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Robert Nelson West
Robert West speaks at 2003 UUA General Assembly - © Nancy Pierce Robert Nelson West (January 28, 1929-September 27, 2017) was a Unitarian Universalist minister and the second president of the Unitarian Universalist Association (UUA). During his presidency (1969-1977) he rescued the Association from bankruptcy, and then reshaped it’s internal structure. Through careful stewardship and increased outside funding he assured that it had a reliable economic base. In 1971 he authorized the denomination’s Beacon Press to publish The Pentagon Papers which detailed the American government’s role in the Vietnam War. After serving eight years as UUA President, West moved on to a forty-year career in corporate and legal consulting.

He was born in Lynchburg, Virginia, the eighth of ten children in the family of Mary Evelyn (Wells) and Samuel Washington West. His father worked for the United States Post Office. West was Raised in the Methodist faith and throughout his life he enjoyed “belting” out the hymns he had learned in childhood. Educated in Lynchburg’s segregated public schools, he graduated from its “white” High School in 1946.

West spent the next two years in the United States Navy as an aviation control tower operator. In 1948, after discharge, he enrolled at Lynchburg College using his GI Bill benefits. The college, founded in his birth city in 1903 as Virginia Christian College would be renamed the University of Lynchburg in 2018. The school had been coeducational from the start but was not integrated during his years there. He elected English as his major, and in 1950 the college awarded him the Bachelor of Arts degree.

When West was a senior at Lynchburg College he met and fell in love with Nancy Kathryn Smith. She had just started her musical studies at the college and she planned to pursue a career as a professional pianist. They both loved the piano, particularly the blues and boogie-woogie, so they often teamed up to play at campus parties and on local radio stations.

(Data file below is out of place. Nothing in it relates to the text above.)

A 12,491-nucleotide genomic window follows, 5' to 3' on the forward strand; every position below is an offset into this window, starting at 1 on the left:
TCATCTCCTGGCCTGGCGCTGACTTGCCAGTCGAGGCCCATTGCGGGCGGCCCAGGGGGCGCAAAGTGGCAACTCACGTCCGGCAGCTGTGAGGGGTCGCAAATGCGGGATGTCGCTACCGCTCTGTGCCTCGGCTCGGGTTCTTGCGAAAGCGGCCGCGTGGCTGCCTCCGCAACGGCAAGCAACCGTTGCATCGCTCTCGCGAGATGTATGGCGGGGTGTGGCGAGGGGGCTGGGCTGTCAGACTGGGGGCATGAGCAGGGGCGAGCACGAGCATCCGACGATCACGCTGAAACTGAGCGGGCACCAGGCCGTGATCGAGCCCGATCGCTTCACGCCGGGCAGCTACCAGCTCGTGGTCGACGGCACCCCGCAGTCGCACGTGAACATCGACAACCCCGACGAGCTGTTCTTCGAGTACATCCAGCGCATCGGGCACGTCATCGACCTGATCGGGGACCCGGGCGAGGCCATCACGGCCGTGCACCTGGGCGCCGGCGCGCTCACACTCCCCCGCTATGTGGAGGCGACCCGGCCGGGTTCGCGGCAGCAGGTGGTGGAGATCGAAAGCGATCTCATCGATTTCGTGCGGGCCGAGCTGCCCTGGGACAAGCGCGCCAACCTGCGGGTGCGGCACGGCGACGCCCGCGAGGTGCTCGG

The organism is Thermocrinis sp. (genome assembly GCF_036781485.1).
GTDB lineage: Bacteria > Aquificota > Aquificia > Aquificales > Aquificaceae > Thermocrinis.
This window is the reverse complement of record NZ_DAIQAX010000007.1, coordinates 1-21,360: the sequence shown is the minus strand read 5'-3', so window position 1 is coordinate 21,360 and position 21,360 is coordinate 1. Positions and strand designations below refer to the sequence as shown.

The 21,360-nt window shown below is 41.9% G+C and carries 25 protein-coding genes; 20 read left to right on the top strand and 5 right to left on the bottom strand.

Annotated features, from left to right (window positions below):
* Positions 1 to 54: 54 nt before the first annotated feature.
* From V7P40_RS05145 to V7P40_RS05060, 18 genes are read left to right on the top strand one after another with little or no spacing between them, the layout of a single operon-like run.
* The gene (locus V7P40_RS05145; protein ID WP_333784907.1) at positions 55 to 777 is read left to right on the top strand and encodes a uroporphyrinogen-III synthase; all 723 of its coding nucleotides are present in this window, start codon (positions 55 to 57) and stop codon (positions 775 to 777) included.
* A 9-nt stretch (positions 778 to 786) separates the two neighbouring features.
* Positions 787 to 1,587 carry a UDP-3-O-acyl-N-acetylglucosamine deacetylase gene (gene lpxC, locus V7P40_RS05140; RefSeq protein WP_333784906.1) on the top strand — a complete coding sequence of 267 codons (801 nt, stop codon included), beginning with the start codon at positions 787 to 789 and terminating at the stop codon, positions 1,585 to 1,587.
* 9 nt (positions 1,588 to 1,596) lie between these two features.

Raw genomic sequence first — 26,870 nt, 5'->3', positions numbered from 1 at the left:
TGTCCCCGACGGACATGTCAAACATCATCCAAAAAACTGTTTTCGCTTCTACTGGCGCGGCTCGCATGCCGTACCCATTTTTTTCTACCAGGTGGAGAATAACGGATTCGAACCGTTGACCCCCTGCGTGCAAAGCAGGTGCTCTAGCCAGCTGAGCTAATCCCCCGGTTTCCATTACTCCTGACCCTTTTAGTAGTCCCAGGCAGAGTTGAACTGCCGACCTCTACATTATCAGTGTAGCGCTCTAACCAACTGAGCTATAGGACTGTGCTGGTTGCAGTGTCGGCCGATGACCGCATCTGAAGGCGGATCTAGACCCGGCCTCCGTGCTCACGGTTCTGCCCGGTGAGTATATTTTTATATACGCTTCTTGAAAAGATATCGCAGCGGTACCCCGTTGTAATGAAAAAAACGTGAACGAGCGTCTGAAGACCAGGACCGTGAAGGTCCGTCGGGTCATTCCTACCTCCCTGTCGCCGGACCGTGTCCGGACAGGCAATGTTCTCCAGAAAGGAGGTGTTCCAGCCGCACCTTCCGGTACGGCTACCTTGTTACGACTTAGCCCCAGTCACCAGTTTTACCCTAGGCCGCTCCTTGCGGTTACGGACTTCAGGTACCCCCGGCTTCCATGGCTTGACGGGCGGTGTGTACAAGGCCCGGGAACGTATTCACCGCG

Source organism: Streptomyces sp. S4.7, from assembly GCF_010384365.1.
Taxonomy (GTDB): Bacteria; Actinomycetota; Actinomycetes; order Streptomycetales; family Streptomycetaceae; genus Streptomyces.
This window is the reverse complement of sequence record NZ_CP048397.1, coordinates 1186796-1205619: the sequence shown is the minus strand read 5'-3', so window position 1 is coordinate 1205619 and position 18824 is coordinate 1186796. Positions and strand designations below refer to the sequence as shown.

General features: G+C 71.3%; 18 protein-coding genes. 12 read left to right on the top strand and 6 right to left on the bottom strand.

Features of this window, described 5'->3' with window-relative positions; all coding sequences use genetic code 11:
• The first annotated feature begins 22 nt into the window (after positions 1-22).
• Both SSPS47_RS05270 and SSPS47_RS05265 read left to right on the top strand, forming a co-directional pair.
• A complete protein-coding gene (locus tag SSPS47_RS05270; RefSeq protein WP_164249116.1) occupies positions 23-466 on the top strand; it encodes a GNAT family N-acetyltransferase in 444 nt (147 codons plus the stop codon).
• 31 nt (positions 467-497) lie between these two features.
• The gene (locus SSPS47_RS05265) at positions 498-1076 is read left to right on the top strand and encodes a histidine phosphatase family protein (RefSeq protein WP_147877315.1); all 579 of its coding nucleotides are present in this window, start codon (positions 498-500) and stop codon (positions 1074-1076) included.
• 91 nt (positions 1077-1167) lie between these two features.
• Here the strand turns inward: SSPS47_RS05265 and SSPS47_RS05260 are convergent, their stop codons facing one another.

After graduation, West took courses about the insurance business at the Law School of George Washington University in Washington, D.C., 1950-51. He then went to work selling insurance for W. R. Smith, the father of the girl he had fallen in love with at college. They were married on May 5, 1951 by the Rev. Richard H. Lee, a local Episcopalian minister. With marriage, the owner of the firm he worked for also became his father-in-law.

After Nancy Kathryn graduated in 1953, they lived in her hometown of Altavista, Virginia where the family business was located. By then West was its manager and Nancy Kathryn was a secretary. In the decades following college she was regularly engaged by hotels to play in their cocktail lounges. Throughout their marriage they would delight in playing four-handed piano. That marriage lasted sixty-five years and produced four children, three sons and a daughter. One of the eulogists at West’s memorial service said: “Their love shone through every time he talked about her.”

West undertook an examination of his religious beliefs during the early 1950s, hoping to find something more compatible than the Methodist church of his childhood. His wife had been raised in a liberal household, her parents, “a rarity—southern Unitarians,” attended the First Unitarian Church of Richmond, Virginia. The West's soon became members; indeed, Nancy joined before he did.